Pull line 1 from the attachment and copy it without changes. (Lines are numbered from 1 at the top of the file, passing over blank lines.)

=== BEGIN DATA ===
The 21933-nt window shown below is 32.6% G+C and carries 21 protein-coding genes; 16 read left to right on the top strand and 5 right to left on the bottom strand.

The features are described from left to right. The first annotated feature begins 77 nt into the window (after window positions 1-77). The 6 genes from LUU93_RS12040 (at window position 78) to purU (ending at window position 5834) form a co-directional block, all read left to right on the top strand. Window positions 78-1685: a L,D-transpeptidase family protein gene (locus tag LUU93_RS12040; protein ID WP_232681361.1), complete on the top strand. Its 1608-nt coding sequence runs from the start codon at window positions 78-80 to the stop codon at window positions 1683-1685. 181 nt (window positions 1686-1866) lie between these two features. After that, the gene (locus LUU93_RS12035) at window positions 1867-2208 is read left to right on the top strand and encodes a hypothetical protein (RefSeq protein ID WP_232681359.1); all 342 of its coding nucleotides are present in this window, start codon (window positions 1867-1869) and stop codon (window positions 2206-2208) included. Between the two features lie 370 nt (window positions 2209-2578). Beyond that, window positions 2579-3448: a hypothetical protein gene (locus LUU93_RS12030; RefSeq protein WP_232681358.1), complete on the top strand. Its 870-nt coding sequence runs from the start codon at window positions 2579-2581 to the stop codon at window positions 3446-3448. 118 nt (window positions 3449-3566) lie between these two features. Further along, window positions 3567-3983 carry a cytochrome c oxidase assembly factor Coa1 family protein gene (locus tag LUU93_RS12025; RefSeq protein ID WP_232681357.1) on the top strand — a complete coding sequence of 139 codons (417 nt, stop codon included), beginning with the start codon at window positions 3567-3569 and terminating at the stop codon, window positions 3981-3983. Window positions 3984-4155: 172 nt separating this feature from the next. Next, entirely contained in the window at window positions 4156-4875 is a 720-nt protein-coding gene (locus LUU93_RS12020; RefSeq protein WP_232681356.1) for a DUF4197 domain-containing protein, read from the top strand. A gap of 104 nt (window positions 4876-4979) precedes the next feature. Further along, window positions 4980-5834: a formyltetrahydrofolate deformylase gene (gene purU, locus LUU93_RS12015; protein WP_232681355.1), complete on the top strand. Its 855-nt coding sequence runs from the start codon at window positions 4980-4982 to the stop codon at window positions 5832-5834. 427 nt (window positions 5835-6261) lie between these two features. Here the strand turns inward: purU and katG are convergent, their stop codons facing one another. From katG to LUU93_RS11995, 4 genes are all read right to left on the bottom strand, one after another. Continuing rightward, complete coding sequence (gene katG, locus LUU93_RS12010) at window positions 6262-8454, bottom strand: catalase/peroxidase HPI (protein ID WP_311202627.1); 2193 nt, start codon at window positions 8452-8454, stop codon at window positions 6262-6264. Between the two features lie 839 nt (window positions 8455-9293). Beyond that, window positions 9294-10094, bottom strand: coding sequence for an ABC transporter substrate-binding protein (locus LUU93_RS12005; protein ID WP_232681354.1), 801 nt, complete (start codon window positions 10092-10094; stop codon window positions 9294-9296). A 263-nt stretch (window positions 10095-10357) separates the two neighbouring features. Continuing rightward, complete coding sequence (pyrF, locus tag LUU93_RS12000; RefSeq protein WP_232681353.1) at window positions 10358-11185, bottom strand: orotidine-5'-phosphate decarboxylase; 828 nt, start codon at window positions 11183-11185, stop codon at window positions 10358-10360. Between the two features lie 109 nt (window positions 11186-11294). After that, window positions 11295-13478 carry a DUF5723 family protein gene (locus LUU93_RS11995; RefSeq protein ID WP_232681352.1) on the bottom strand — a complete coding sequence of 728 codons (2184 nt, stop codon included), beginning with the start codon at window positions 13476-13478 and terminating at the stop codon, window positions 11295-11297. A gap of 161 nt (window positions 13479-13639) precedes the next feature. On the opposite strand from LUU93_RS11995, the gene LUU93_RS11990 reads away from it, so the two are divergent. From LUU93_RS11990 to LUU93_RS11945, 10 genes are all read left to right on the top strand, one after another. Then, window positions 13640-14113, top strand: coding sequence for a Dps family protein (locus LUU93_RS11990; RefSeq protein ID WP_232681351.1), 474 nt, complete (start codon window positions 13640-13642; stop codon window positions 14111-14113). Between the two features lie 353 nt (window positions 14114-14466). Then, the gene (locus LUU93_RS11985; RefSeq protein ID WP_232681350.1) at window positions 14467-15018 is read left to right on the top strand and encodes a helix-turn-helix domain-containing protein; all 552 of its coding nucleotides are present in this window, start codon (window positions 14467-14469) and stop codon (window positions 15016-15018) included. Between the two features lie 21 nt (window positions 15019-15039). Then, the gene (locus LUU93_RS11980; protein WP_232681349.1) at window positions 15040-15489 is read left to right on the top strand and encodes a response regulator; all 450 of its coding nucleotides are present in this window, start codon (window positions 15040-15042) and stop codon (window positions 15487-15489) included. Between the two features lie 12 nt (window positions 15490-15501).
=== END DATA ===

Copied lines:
The 21933-nt window shown below is 32.6% G+C and carries 21 protein-coding genes; 16 read left to right on the top strand and 5 right to left on the bottom strand.